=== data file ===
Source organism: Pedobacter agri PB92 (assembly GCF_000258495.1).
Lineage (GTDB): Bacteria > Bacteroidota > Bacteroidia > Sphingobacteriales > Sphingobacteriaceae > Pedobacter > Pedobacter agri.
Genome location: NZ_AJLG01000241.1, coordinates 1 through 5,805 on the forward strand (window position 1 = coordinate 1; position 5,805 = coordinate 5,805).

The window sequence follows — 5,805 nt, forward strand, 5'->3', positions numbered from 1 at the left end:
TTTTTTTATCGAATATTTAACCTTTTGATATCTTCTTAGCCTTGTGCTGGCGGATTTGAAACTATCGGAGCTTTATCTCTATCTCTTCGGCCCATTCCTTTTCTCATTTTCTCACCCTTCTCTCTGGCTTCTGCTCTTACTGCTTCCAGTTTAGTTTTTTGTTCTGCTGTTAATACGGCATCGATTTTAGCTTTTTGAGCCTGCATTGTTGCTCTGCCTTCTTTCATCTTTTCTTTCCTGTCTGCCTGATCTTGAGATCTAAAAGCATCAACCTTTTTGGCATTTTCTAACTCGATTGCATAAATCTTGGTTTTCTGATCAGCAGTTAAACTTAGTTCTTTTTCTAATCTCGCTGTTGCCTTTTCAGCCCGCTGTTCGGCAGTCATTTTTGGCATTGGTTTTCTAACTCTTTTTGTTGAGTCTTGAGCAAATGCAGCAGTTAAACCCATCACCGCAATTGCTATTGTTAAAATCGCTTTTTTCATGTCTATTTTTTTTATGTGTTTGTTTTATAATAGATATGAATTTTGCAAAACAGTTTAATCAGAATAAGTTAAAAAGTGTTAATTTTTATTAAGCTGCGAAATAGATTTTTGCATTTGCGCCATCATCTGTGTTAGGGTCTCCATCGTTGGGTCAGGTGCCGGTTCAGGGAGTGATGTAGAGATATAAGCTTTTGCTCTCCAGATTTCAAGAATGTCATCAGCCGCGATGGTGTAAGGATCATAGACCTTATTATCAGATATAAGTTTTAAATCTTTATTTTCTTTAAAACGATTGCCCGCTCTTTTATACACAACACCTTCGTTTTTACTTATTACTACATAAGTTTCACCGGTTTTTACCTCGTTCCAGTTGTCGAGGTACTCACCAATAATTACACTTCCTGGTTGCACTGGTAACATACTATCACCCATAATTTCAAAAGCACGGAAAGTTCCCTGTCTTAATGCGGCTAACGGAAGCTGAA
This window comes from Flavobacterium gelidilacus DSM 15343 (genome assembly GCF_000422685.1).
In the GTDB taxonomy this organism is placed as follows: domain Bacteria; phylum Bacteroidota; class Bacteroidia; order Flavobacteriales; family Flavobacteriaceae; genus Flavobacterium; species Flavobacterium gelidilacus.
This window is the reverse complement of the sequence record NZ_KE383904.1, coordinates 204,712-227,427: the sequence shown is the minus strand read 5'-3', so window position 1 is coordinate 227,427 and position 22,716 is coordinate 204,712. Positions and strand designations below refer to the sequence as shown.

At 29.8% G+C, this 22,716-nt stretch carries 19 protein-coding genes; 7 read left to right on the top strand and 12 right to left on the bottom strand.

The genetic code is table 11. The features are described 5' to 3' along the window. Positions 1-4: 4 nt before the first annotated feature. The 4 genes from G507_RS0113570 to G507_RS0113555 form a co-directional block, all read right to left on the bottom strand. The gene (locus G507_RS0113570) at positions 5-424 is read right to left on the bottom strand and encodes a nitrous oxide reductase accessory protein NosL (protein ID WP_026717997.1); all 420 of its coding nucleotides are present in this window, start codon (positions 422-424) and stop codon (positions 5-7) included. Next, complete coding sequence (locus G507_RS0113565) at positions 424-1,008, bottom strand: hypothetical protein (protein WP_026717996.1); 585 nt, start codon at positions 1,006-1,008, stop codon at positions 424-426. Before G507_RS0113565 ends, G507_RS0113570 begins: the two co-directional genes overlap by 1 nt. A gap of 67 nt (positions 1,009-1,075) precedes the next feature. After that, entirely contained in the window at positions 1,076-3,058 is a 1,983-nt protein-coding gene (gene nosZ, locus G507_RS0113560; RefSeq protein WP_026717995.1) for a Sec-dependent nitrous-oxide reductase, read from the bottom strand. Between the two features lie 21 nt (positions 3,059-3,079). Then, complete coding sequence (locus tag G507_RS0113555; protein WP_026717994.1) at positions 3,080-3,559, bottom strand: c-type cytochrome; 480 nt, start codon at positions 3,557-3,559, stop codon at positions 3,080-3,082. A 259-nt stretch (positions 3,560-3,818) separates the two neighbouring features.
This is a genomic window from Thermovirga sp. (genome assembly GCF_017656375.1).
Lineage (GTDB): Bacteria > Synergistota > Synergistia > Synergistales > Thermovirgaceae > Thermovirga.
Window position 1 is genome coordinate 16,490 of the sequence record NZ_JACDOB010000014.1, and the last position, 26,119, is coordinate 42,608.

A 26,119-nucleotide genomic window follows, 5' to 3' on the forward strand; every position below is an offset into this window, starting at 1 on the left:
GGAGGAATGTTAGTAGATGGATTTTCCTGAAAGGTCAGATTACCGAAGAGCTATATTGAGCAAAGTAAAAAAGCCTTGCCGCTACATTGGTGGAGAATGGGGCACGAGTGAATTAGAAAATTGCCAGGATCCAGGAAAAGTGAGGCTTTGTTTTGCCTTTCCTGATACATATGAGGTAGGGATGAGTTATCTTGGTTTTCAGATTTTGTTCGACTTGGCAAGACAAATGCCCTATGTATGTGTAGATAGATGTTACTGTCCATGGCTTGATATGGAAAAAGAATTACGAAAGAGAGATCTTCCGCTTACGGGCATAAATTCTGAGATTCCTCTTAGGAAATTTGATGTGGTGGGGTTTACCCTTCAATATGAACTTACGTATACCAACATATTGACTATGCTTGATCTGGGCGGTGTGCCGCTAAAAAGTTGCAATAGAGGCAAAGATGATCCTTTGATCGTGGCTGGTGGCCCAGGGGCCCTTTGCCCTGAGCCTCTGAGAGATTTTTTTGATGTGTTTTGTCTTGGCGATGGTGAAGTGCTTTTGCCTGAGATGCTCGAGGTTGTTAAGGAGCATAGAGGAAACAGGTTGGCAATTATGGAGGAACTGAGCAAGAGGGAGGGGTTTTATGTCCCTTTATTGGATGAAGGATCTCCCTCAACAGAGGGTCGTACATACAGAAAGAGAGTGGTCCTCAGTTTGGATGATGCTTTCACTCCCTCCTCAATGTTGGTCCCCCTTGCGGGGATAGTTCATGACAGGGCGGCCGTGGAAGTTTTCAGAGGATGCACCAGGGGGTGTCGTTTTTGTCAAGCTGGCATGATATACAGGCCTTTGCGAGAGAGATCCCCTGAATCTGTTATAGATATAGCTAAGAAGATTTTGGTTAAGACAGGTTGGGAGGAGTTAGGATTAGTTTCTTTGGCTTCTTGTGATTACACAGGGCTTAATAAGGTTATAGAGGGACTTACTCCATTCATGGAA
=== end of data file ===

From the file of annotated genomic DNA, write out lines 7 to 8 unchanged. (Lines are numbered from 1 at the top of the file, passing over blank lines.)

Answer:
In the GTDB taxonomy this organism is placed as follows: domain Bacteria; phylum Bacteroidota; class Bacteroidia; order Flavobacteriales; family Flavobacteriaceae; genus Flavobacterium; species Flavobacterium gelidilacus.
This window is the reverse complement of the sequence record NZ_KE383904.1, coordinates 204,712-227,427: the sequence shown is the minus strand read 5'-3', so window position 1 is coordinate 227,427 and position 22,716 is coordinate 204,712. Positions and strand designations below refer to the sequence as shown.